It started with disposable cameras at hardcore and punk shows in Essex and London in my early teens. By 21, I was freelancing as a self-taught photographer after moving to Brighton, working mainly with tattoo studios and musicians. After studying media and photography at university, I stopped taking photos entirely - whatever it was that had previously motivated me to pick up a camera had burned out.

After moving to Kathmandu, Nepal, I was reminded that there was so much to see and learn in the world, and began shooting again on a partially functioning SLR and expired film picked up for scant Rupees at a side street pharmacy.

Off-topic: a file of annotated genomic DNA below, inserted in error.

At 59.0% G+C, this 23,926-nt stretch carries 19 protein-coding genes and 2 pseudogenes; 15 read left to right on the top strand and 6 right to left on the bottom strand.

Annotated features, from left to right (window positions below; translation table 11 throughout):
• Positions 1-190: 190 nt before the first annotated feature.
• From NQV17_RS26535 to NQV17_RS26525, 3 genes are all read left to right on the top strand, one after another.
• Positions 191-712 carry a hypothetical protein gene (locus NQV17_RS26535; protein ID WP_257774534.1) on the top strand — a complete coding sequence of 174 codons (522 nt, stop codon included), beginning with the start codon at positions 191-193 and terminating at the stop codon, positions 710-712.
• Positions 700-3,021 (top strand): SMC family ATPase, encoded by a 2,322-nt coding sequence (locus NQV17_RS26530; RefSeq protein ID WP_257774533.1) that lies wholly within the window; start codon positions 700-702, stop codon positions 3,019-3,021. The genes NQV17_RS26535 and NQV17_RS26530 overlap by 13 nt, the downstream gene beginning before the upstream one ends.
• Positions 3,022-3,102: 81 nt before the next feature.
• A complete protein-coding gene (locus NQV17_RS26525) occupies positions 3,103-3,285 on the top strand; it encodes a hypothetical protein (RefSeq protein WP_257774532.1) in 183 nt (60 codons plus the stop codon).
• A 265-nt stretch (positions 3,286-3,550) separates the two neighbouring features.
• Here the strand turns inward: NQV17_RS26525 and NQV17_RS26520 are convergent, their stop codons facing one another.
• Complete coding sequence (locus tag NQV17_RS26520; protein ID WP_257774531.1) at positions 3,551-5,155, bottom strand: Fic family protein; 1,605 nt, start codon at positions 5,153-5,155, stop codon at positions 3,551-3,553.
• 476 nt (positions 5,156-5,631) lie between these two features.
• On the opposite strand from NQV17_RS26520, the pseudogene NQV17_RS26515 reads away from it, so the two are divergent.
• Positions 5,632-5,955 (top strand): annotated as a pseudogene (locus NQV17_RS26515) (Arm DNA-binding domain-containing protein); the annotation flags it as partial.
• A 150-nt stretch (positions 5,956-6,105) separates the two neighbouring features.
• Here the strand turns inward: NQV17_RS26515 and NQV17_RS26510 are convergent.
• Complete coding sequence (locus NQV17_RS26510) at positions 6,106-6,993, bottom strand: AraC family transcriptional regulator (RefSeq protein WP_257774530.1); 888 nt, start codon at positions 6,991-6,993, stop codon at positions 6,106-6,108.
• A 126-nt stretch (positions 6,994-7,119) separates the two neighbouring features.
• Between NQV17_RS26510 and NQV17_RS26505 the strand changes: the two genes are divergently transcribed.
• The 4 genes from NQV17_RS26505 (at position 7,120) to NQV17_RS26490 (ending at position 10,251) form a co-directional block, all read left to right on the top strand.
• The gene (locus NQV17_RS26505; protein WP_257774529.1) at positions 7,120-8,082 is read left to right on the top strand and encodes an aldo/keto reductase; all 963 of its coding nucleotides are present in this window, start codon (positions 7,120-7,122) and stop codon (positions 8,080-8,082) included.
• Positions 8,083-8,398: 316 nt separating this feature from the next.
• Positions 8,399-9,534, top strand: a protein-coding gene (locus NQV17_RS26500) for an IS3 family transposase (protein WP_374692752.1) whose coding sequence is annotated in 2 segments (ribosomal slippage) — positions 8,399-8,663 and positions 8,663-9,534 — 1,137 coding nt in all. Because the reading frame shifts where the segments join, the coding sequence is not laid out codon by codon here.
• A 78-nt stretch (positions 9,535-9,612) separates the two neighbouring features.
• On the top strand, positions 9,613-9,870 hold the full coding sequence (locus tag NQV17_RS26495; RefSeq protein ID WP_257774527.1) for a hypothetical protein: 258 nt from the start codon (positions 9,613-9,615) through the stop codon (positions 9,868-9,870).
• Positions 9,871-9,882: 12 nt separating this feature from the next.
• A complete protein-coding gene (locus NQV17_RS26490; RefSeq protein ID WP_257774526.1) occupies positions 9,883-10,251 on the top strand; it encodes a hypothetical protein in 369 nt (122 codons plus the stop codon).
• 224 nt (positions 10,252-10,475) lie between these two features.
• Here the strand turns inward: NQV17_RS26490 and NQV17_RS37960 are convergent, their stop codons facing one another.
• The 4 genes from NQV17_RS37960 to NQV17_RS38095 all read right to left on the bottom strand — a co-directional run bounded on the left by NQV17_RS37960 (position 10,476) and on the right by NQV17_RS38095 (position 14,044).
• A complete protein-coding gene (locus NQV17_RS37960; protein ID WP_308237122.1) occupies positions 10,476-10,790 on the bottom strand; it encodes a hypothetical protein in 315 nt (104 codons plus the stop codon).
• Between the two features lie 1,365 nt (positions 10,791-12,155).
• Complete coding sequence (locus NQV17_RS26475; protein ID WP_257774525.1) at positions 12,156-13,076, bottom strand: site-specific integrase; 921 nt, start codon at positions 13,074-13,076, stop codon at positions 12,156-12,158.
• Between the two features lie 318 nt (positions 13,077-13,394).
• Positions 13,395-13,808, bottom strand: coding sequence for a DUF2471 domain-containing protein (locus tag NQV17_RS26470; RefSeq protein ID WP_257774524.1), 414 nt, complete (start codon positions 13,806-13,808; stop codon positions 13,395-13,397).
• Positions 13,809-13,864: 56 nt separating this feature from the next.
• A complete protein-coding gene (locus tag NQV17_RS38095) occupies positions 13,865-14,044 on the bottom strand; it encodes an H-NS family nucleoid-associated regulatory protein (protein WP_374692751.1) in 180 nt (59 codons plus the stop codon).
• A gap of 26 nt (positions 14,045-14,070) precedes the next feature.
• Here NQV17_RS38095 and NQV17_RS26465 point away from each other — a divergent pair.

It wasn't until a few months into my move to Japan in 2014 that I picked up a secondhand compact film camera and started taking photos of my surroundings that looked like the vision of Japan that had been dormant in my mind since childhood.

Jump forward to 2018: Japan's market abundance of functioning film cameras and scanning technology has placed me firmly in a shooter's paradise. High-powered day jobs in tourism management are burning me out, and I'm shooting as much of Japan as possible before I look for the next adventure. My main projects focus on interviews with Outsiders, and the ghosts of Showa Jidai in Kansai. 

If you'd like to collaborate with me while I still reside in Japan, catch me while you can.